9. Companies That Will Not Answer Your Questions
Ask questions and lots of them. A person who only talks about what they can do for you rather than spending time asking questions about your site, your business, industry, goals and expectations is only interested in your money.
If you ask a question and get a shifty reply like “we have a new technique and it’s a trade secret” what they are really saying is “we want you to think we know what we are doing – and we don’t.”
Anything you want to know about how to optimize a site can probably be found on the Internet already. What you are really paying for is not trade secrets, but experience.
A good SEO professional knows the “rules” and “trade secrets”. They'll know how to research keywords and put them together in the best possible way. Unless your site is only a few pages long, anyone who claims to be able to SEO your site in a matter days is not going to do a good job.
10. We Know Someone
I was once promised better SEO because the spammer told me in an email to “undisclosed recipients,” “had an inside contact at Google.” They knew things the other SEOers did not.
All search engine company employees sign confidentiality agreements. If an SEO expert cannot stand on his own reputation but has to name drop, he’s not someone you need to know.
11. Unsolicited SEO Offers
If you receive an email from someone who tells you that they can improve your page ranking on certain keywords from a list of web pages they provided you from your website, skip it. They world is filled with these types of services. You need a consistent method of SEO techniques that builds organic page ranking over time.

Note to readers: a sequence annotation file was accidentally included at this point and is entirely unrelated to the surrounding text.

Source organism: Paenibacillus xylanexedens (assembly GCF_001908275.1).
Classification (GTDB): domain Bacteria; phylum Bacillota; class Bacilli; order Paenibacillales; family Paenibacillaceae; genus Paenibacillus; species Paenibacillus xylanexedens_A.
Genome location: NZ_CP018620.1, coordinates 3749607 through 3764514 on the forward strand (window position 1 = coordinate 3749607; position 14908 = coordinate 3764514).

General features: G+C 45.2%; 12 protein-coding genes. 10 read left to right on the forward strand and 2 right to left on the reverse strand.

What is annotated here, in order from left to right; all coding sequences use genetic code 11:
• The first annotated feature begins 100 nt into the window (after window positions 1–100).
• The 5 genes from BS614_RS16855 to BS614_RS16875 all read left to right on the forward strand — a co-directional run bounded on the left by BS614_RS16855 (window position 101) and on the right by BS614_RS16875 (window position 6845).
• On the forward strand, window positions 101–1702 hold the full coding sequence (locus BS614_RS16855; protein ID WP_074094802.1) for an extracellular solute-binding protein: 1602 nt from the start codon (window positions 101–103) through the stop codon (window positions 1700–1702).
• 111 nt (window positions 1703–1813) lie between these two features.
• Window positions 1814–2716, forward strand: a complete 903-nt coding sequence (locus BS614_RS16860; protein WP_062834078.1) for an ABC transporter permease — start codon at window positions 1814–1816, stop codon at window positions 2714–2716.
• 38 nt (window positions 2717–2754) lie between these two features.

Spammers often use spiders to crawl for a list of URLs and email addresses. Anytime you get an unsolicited offer via email from someone who claims to have visited your site, been so impressed that they want to help, and has a deal to offer - put the email where it belongs: in the Spam Folder.
12. Threats and Extortion Campaigns
Yes, there are scammers out there that actually threaten to sabotage your website if you do not let them SEO it for you. These scammers may even say things in emails like, “I want to discuss this with you live, can I call you at …” and then actually list your phone number!
They want you to think you have been targeted and if you do not go with their service the underlying tone is that they will do something awful.
It is all hype. And, it is also illegal to threaten or attempt to extort money over the Internet. Report them to the Internet Crime Complaint Center.